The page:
2 min read.Updated: 31 Oct 2021, 05:48 PM ISTALISON SIDER, The Wall Street Journal
Several U.S. airlines have had a difficult time managing as travel quickly returned in recent months
American Airlines Group Inc. canceled hundreds of flights over the weekend due to staffing shortfalls that followed bad weather, snarling weekend travel for thousands of passengers.
American canceled close to 400 flights, or 15% of its mainline operation Saturday afternoon, with more than 250 flights canceled on Sunday, according to FlightAware, a flight-tracking site. Southwest Airlines Co., by comparison, canceled 80 flights Saturday, 2% of its operation, and 20 on Sunday.
The majority of American’s cancellations Saturday were due to a lack of available crew members, especially flight attendants, according to internal airline figures viewed by The Wall Street Journal.
Several U.S. airlines have had difficulty managing as travel quickly returned from hibernation during the Covid-19 pandemic. Southwest earlier this month attributed its own operational meltdown to a lack of staffing cushion that left it unable to recover for several days after bad weather in Florida knocked its entire operation off course.
American had struggled with similar challenges over the summer but had said it managed to right itself, in part by scaling back its schedule. The airline has said last month was its best September ever by metrics like on-time performance and cancellations.
David Seymour, American’s chief operating officer, told employees in a memo Saturday that the troubles began with severe wind gusts that cut arrival capacity by more than half at the airline’s Dallas hub at the end of the week.
“These few days to close out October will be challenging," he wrote. “With additional weather throughout the system, our staffing begins to run tight as crew members end up out of their regular flight sequences," he wrote.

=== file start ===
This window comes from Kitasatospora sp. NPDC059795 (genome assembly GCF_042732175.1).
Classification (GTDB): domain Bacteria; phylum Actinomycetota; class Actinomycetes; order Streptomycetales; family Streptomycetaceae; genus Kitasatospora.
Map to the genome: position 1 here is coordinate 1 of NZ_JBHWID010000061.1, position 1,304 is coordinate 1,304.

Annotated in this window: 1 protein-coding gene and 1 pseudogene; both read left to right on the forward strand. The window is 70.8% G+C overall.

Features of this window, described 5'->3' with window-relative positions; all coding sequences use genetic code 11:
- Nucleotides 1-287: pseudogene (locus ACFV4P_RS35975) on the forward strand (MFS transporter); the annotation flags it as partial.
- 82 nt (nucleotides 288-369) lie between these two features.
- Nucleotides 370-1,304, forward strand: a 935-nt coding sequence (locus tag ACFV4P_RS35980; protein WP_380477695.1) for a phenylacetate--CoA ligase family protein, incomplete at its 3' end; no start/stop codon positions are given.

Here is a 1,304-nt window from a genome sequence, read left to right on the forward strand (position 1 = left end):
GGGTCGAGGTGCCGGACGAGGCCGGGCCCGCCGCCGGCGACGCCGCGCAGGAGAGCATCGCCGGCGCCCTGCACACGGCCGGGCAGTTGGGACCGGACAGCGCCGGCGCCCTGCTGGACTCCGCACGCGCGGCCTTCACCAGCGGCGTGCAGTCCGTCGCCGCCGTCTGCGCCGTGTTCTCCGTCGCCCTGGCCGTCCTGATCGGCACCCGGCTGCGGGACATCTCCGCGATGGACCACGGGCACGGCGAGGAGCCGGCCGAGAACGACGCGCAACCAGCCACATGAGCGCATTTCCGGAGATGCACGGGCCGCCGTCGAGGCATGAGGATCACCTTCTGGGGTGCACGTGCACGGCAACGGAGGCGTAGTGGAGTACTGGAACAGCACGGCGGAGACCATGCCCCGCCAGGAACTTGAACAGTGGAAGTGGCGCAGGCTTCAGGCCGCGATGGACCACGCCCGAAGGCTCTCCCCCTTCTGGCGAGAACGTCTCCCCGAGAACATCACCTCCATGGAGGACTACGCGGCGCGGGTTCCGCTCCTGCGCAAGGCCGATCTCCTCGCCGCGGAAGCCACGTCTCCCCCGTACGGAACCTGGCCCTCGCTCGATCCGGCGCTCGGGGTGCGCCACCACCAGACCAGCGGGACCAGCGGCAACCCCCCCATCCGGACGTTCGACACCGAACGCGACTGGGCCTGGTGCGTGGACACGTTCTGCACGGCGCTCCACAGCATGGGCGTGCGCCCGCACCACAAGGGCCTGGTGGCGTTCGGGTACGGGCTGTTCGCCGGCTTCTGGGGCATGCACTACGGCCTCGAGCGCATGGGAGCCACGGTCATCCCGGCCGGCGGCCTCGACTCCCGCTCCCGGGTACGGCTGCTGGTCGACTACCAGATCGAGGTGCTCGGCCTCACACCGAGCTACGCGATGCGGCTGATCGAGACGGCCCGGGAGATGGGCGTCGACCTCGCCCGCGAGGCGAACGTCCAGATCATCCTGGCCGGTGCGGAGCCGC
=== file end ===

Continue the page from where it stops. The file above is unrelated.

American has been proactively scrapping flights to avoid last-minute cancellations, and most customers have been rebooked on the same day, he wrote.
Airline staffing challenges often become more acute at the end of a month, when on-call crew members bump up against limits on the number of hours they can work.
American flight attendants have complained for months about challenges such as last-minute schedule changes and difficulty finding hotels and transportation, particularly when bad weather upends operations. Paul Hartshorn Jr., a spokesman for the union that represents American’s flight attendants, said Saturday that staffing remains strained.
Mr. Seymour said in the memo American is adding more staff in preparation for the busy holiday season, with nearly 1,800 flight attendants returning from long-term leave and 600 newly hired flight attendants joining by the end of September. American is also boosting staff at airports and its reservations and maintenance teams, he wrote.